Tag Archives: continues

Spain’s far-right vows to fight new Franco bill as past continues to haunt country

vows to fight new Franco billSpain’s left-wing coalition government approved a draft bill that outlaws supporters of the late dictator. The legislation applies to anyone who expressed support for General Francisco Franco and “denigrates or demeans the dignity of the victims” of the Spanish civil war (1936 -1939).

Francisco Franco was in power for nearly 40 years after winning a civil war against Republican forces.

The new bill could lead to the removal of the Francisco Franco Foundation, which has kept his legacy alive.

But the foundation issued a statement denouncing the bill and labelling it “unconstitutional”.

It said: “No one will be able to erase the enormous significance of Francisco Franco and his time both for what he avoided and for his achievements.

“This law is illegitimate and unconstitutional.”

Far-right Vox party, the third largest party in Spain’s parliament, said it would fight the bill in a legal process.

The bill is now set to go before Spain’s parliament for a vote, more than 80 years after the end of the civil war that left at least 500,000 dead.

It will impose penalties of between €200 and €150,000 to anyone who destroys evidence of burial pits or shows support for the dictatorship.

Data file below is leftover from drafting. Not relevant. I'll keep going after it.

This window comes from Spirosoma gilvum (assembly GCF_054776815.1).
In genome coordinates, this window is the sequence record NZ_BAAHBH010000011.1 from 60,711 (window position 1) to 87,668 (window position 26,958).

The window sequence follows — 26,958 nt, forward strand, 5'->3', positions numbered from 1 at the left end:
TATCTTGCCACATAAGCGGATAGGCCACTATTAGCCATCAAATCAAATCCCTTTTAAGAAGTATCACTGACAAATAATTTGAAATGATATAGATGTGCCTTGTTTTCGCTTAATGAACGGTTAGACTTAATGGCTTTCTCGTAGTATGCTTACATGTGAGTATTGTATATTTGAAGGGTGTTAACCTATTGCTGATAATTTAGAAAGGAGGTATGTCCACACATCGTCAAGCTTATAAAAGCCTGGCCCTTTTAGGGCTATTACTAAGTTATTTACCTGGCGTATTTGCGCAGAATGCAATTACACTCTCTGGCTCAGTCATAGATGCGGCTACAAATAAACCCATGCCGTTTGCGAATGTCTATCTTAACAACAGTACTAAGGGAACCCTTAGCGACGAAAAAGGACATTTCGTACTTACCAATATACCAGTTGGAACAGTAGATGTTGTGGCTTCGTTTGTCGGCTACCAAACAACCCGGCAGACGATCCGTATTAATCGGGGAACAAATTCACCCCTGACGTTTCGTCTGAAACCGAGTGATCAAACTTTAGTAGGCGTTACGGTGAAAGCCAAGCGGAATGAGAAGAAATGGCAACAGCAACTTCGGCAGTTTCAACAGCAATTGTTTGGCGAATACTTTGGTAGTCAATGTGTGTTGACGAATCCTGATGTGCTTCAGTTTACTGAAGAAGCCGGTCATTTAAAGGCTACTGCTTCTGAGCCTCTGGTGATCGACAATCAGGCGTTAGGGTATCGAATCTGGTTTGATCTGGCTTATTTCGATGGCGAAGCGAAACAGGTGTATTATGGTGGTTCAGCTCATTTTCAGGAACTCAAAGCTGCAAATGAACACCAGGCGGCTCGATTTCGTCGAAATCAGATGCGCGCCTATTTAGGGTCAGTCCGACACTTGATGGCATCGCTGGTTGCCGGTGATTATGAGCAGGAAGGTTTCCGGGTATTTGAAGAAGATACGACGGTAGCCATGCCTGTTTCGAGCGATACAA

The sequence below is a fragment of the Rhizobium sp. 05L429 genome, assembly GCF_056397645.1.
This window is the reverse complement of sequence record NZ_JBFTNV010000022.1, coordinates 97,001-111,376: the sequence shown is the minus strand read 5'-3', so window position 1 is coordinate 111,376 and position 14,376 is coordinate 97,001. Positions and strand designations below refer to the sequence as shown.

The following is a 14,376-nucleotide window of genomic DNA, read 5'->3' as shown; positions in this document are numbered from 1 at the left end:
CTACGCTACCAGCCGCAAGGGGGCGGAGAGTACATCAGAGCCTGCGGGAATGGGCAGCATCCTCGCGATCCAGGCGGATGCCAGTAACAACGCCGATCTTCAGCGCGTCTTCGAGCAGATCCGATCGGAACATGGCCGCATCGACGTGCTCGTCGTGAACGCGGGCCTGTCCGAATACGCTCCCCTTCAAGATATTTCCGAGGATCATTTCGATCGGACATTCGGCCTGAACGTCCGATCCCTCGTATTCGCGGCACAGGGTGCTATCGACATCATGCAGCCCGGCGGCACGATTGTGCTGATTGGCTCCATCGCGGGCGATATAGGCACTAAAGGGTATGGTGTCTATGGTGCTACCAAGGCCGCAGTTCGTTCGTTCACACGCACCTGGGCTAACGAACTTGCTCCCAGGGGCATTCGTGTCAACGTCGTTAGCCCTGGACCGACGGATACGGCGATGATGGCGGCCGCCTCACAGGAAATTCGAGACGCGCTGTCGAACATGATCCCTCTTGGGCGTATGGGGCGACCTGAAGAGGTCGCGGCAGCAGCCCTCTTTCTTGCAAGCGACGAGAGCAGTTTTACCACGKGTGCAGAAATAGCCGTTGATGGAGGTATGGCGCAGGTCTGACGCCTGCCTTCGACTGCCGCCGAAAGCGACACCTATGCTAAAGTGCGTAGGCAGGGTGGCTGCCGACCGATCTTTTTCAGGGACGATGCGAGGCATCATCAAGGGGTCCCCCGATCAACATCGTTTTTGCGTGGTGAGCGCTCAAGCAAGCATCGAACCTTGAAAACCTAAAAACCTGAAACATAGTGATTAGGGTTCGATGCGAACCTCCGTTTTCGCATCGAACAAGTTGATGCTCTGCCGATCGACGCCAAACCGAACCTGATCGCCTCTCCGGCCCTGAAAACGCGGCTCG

Félix Bolaños, minister for democratic memory, expressed his support for the bill during a press conference.

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This post originally posted here Daily Express :: World Feed

State pension age: Women may be set for compensation as age review continues

State Pension age was previously set at 60 for women and 65 for men, however, this was considered to be unfair and the process of age equalisation commenced. Under the Pensions Acts of 1995 and 2011, many women saw their state pension rise to the higher age of 65. By 2018, both men and women’s state pension age was set at 65, with further increases planned. 

Some disagree with the change, while others have come to accept it, but debate the way in which the alteration was communicated.

Certain women have suggested they were not provided with ample enough time to prepare for these changes to take place.

Others claimed they did not receive any correspondence from the Department for Work and Pensions (DWP) to let them know such a change was happening.

These women, often born in the 1950s, have described being financially impacted as a result, and some have said they struggle to make ends meet.